Full Text Reviews:
School Library Journal - 08/01/2017 K-Gr 2—A bored shadow cuts loose and explores the wider world. Tired of being bound to a young boy and having to "[brush] the same teeth, [frown] the same frown, and [draw] the same pictures—always staying perfectly inside the line," Smoot the shadow dreams of singing "canary-yellow songs" and dancing "in wildflower red." When he's suddenly popped free of his boy, he skips rope in the playground with a pair of kids, rides a merry-go-round, and climbs a tall tree—all captured in a six-page wordless sequence. The other shadows see all the fun Smoot's having and decide to join the rebellion. A frog's shadow takes the shape of a haughty prince, a dragonfly's shadow transforms into a fearsome fire-breathing dragon, and the seemingly humble shadow of a rock morphs into a towering castle. The shadows are having more fun than their owners! Just when it seems as if the entire world's population of shadows will leave their natural places, Smoot helps bring them back where they belong and, in the process, helps the shadow's owners—and his own boy—live life more fully. Confident storytelling and humorous details ("He packed a few things—some shade, some moonlight, a change of underpants—and hit the road.") make for a delightful read-aloud. Smith's loose line and fluid ink and watercolors perfectly capture the ever-so-slightly mischievous and joyful tone of Cuevas's text. Thick black crayon defines Smoot and his fellow shadowkind. VERDICT Young readers will be hooked by the beguiling premise and respond to the gently delivered message about living life with intention and imagination.—Kiera Parrott, School Library Journal - Copyright 2017 Publishers Weekly, Library Journal and/or School Library Journal used with permission.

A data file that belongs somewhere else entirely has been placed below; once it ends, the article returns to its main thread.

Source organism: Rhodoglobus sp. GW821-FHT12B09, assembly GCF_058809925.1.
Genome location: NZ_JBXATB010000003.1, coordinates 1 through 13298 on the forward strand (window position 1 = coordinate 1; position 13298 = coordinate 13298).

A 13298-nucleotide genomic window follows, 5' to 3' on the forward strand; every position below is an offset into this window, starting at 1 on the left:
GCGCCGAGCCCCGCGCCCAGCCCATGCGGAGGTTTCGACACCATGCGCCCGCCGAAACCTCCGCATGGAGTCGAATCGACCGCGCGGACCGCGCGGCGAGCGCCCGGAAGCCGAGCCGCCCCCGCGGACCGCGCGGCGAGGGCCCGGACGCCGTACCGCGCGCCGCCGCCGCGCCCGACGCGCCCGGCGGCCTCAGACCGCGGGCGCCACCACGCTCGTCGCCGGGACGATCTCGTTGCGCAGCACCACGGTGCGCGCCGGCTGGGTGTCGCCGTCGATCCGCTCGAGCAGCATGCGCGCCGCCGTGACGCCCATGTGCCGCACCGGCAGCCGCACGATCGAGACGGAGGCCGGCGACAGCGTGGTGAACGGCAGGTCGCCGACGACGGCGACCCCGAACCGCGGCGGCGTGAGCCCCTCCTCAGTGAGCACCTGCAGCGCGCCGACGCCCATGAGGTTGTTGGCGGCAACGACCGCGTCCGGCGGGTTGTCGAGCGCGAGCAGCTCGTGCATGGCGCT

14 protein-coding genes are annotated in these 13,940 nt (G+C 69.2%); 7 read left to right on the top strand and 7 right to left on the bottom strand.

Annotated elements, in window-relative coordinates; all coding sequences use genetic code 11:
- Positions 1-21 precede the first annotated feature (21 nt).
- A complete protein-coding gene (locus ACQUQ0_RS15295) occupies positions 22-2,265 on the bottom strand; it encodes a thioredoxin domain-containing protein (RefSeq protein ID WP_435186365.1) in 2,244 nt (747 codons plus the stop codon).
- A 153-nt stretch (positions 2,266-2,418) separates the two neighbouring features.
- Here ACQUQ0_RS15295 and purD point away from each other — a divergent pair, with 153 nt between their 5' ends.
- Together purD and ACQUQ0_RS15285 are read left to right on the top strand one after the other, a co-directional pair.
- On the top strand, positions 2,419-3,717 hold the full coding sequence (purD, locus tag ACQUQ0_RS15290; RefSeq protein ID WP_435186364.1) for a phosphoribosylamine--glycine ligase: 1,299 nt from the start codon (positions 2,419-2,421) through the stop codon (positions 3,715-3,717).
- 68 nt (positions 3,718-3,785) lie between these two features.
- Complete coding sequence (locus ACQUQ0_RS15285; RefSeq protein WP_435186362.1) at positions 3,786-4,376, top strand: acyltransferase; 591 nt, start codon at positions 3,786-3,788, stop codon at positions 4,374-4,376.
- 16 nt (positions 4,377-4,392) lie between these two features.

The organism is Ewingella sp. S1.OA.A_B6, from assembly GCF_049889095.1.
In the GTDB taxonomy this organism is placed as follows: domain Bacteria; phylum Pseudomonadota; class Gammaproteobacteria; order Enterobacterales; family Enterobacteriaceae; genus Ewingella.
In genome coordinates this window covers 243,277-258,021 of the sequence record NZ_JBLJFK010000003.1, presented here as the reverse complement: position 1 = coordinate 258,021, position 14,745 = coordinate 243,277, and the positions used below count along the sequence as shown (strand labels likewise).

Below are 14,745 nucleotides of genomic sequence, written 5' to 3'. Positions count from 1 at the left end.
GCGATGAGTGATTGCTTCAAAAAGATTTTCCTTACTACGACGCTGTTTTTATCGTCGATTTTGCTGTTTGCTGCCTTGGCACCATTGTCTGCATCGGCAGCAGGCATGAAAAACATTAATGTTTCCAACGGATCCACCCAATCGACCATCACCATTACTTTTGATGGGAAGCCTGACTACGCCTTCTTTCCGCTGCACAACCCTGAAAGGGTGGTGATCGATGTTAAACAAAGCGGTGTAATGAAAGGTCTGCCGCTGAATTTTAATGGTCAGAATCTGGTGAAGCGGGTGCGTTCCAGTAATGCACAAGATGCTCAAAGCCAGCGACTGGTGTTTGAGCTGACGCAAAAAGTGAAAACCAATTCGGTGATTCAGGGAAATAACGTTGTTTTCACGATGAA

Booklist - 09/01/2017 *Starred Review* Imagine living a life so predictable that your own shadow rebels against you. Smoot the shadow does not know the name of the boy he is forced to follow; Smoot only knows that every day is exactly the same, with the boy never, ever doing anything lively. When Smoot is unexpectedly unstuck, he cannot wait to try new things. He takes off for the park, skipping rope, riding a merry-go-round, and climbing trees. In each exuberant ink-and-watercolor illustration, the boy, identifiable by his red cap and gray jacket, can be seen hesitantly following along the edges. Soon other shadows notice Smoot and become emboldened to follow their own dreams, and shadows of a flower, cricket, grasshopper, frog, dragonfly, and rock leave their anchors behind. Worried about the consequences of shadows on the loose, Smoot helps each pair find ways to incorporate their big wishes into their daily lives with their nonshadow companions. Finally only Smoot’s boy needs to reunite with his shadow, and he’s eager to shake up his daily life, too. Just like Smoot and the boy, the text and illustrations of this book fit together seamlessly, each making the other better. Smith’s inky shadows and bright watercolor washes are imbued with lively movement, which perfectly capture Smoot’s boundless energy. Inspiring without being at all sappy, Smoot’s rebellion produces rich results. - Copyright 2017 Booklist.